Waiohine 818 from the east
1st October 2014
Wednesday trampers occasionally visit Waiohine 818, an insignificant bump on the eastern ridge of the lower Waiohine Valley and far from the wild territory and peaks of the upper Waiohine.
This time we approached from the east, driving to the end of Mangaterere Valley Road. The ford, like the writer, seemed to have aged and decayed since the last visit. From the road end we walked 400 m north along the four wheel drive track to the start of the DoC track (also known as the SAR Track) over to Sayers Hut. But instead of ascending the spur we followed the west branch of the Mangaterere River a short distance before swinging south and following easy leads through regenerating bush, finally arriving at Bump 667. An animal trail led west into a shallow saddle where we swung south again and sidled across a face to arrive on the Kaipaitangata/Mangaterere watershed ridge, once travelled by Sayer's cattle on their journeys to and from Totara Flats. Next, down the ridge a short distance before finally swinging west towards our target bump. It was a comfortable descent into the Kaipaitangata Stream, although we hit the stream bed just a few metres upstream from a significant waterfall.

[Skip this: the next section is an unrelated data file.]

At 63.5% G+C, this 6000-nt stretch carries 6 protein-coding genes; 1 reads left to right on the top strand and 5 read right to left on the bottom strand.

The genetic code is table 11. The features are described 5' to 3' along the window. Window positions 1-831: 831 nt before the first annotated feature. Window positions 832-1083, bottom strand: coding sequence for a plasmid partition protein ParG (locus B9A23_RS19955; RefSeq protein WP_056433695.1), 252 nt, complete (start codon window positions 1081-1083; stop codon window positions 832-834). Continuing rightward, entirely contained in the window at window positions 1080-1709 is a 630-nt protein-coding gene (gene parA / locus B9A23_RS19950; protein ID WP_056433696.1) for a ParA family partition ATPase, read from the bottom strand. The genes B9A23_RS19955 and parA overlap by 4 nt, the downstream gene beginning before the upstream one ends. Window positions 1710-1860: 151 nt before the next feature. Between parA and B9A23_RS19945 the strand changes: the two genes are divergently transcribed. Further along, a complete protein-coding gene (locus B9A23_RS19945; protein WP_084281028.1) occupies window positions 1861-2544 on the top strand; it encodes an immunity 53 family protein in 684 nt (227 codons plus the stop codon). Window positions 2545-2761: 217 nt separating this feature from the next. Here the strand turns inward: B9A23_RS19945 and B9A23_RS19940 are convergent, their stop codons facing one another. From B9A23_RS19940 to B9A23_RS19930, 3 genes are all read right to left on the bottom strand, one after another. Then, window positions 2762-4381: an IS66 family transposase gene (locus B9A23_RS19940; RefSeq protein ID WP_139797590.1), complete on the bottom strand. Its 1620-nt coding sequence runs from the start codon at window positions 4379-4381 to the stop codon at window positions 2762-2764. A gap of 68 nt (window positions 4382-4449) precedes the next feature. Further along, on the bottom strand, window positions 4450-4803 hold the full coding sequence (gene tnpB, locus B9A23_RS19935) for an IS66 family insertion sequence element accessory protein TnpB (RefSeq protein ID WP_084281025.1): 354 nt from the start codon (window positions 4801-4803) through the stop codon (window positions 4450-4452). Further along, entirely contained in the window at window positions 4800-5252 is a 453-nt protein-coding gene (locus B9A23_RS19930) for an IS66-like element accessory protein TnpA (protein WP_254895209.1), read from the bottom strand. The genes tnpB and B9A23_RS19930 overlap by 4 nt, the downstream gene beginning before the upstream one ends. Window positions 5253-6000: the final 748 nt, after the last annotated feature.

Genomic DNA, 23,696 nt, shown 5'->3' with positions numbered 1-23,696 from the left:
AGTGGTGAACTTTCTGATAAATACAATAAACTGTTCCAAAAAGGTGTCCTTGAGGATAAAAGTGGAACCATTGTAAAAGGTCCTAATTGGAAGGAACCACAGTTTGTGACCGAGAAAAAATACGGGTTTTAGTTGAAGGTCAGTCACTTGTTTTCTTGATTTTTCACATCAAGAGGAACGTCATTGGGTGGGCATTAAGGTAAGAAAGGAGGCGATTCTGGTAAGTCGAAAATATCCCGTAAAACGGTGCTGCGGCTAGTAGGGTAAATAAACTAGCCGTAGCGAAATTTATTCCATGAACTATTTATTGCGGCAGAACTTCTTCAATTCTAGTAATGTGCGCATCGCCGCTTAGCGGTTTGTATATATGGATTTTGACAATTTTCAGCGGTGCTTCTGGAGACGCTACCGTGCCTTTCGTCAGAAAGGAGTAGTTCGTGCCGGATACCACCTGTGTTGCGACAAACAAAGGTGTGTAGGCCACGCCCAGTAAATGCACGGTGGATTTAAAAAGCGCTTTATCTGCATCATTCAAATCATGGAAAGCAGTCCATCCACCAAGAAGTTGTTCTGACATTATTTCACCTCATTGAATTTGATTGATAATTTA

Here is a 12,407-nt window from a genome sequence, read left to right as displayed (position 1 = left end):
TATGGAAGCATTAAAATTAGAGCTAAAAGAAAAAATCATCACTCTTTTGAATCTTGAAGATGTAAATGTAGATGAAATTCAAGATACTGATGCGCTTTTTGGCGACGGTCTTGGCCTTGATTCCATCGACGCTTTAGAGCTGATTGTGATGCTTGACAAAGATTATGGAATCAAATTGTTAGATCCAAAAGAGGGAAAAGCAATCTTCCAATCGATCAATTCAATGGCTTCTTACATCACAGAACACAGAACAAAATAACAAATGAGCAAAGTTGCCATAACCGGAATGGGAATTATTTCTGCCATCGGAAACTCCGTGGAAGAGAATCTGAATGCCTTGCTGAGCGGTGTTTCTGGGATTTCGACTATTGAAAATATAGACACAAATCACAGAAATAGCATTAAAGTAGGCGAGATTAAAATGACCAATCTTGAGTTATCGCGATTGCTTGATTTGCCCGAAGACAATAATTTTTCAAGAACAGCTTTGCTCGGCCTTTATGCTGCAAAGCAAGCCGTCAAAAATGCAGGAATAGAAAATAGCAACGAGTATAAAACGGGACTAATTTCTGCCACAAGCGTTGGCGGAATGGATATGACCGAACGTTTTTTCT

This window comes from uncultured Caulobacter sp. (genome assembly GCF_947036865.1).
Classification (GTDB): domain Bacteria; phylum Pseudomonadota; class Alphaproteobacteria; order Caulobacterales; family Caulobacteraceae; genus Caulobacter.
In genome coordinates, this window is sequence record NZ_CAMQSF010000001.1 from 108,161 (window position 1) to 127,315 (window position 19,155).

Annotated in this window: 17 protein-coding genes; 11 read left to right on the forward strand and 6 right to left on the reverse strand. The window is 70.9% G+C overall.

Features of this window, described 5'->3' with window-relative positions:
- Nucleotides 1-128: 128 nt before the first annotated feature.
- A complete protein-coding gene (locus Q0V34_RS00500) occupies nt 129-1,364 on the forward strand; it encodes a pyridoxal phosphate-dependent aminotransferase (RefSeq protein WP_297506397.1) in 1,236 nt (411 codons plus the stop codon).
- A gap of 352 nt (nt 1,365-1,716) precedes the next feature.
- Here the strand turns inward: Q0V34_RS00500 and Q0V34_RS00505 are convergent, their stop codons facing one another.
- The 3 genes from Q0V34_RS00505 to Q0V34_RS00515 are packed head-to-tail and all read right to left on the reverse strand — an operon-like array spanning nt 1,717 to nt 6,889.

The Kaipaitangata Valley is Carterton's water catchment. The lower reaches are off limits and have been subject to extensive forestry operations. In contrast the upper reaches are pristine.
From the stream bed we climbed about 550 vertical metres to emerge in sun on Waiohine 818's rocky outcrop (perhaps 40 m north of the actual bump which, shame to say, we didn't visit). A panorama of snowy tops: Holdsworth, Mitre, Crawford ... and far south to Hector. Continuing north along the ridge to regain the DoC track, we detoured east for a ten minute tea break on Bump 810 where the panorama was repeated.
Just under eight hours to go around.
- Party members
- Joan Basher, Ian Cassels, Robin Chesterfield, Colin Cook (leader and scribe), Anne Opie, David Ogilvie, Bob Stephens, Bill Wheeler, Lynne White